Eostre: On the Evolution of the Holiday
Today, on the first gathering together after the first full moon following the Vernal, (or spring), Equinox, we observe the ancient festival of the reawakening earth.
Dating by the moon reveals that this is a very ancient holiday. Until 1752, when the Gregorian calendar replaced the Julian calendar, the year actually began in the spring.
The common name for this holiday shares a root with estrus, both believed to stem from Eostre, Saxon goddess of spring and the dawn. According to the Encyclopedia Britannica, Eostre evolved from Ishtar of Babylonia.
Modern religious interpretations are only a part of folk belief which is impregnated with concepts from earlier times. Since antiquity, the Vernal Equinox has been intimately associated with ideas of birth and fecundity.
Models of rabbits, renowned for their fertility, are seen everywhere at this season. The “Easter Bunny” is a direct descendant of the moon hare, who was said to lay eggs for good children.
Eggs are time-honored symbols of renewed life. As are “hot cross buns” female symbols and associated with the goddess Eostre.
(The persistence of “Easter” suggests that the goddess Eostre must have been one of the most highly honored of the Teutonic deities, and her festival must have been a very important one, so deeply is it implanted in our modern traditions.)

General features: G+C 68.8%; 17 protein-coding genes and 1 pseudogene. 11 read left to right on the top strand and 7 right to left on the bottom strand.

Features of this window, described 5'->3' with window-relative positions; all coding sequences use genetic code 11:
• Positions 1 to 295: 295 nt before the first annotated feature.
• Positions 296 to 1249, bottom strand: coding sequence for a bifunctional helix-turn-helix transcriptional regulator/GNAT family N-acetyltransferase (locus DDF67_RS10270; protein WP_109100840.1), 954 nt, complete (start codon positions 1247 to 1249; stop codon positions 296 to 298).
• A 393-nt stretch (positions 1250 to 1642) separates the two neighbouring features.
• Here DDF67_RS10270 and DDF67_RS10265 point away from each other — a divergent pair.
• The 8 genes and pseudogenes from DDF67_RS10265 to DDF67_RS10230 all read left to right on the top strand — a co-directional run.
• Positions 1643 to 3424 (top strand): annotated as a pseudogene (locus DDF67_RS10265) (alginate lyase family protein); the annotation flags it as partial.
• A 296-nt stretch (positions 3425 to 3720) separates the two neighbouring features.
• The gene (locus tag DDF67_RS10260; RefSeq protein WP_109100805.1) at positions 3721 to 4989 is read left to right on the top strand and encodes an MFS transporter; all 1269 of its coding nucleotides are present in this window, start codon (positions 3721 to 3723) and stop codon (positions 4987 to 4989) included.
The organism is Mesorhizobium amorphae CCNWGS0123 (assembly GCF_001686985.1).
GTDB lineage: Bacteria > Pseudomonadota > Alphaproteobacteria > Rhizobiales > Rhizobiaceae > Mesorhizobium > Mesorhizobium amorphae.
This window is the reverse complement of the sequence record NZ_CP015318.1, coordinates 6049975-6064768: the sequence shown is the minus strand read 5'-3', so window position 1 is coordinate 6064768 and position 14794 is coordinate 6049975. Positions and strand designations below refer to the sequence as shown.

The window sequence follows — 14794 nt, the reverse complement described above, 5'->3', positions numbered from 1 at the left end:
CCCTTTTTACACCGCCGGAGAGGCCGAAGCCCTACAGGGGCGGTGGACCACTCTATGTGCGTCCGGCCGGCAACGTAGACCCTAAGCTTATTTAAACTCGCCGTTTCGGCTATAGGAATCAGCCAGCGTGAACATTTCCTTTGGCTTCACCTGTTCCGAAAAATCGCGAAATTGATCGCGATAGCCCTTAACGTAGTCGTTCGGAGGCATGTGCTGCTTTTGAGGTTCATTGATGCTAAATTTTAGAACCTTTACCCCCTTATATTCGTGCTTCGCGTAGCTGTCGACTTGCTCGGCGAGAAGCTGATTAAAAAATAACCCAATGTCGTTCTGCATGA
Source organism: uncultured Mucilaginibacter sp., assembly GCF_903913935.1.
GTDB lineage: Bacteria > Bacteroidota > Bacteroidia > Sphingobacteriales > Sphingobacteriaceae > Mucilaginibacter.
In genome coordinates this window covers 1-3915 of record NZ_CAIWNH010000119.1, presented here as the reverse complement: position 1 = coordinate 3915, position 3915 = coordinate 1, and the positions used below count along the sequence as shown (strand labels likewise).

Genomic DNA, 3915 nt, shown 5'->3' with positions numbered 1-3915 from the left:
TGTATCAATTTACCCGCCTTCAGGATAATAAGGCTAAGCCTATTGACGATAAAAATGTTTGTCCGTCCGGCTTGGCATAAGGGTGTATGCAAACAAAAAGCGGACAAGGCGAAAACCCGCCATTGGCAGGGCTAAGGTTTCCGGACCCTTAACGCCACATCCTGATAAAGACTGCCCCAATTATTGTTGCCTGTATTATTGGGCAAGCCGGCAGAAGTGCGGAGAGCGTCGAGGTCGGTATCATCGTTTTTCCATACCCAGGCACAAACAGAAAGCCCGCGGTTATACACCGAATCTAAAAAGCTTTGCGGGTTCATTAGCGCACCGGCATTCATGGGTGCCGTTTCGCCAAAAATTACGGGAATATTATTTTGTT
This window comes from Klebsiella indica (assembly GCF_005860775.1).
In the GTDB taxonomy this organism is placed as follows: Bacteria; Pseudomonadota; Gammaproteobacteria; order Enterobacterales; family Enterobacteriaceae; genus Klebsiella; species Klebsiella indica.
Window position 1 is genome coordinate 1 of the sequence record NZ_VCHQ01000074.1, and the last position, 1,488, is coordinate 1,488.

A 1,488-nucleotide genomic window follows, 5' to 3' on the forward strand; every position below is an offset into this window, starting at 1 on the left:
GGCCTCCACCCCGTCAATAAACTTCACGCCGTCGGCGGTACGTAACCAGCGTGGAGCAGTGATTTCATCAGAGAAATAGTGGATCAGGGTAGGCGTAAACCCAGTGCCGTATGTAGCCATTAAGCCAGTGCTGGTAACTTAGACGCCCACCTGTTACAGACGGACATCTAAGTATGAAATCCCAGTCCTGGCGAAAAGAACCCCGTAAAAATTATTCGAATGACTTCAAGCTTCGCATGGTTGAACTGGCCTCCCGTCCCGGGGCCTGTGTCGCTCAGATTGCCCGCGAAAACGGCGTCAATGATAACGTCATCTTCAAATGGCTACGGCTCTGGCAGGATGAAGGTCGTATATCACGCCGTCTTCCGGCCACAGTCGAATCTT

Although society no longer spills the blood of the sacrificial king, chosen at the winter solstice as a willing victim to ensure the fertility of the fields, remnants of these customs can still be seen in modern religious beliefs.
Easter is a joyous holiday that welcomes the rebirth of the earth with symbols that have changed very little from ancient times.
I would like to add that there is no proof of the rumor that the first pope, Peter, was a rabbit, or that the fact is guarded by a secret order called the Hare club for Men. (South Park)
From the Goddess Book of Days
(a perpetual calendar)
Spring Equinox, a Wiccan Sabbat, is also called Easter or Oestre; the day is dedicated to Ostara, Eostre, Aphrodite, Ishtar, Esther, Astarte, and Persephone. (It honors the return of Persephone to Demeter——her mother——and the return of the god to the goddess.)
Purim (in the Hebrew calendar) is the Fast and Feast of Esther who saved the Jews of Persia; she is also Eostre, Ostara, Aphrodite, Ishtar, Venus, etc.
Easter (the first Sunday after the first full moon of spring equinox) is also the Festival of Ostara, Eostree, Esther; in Mesopotamia it was the Akitu Festival to celebrate creation and the sacred marriage.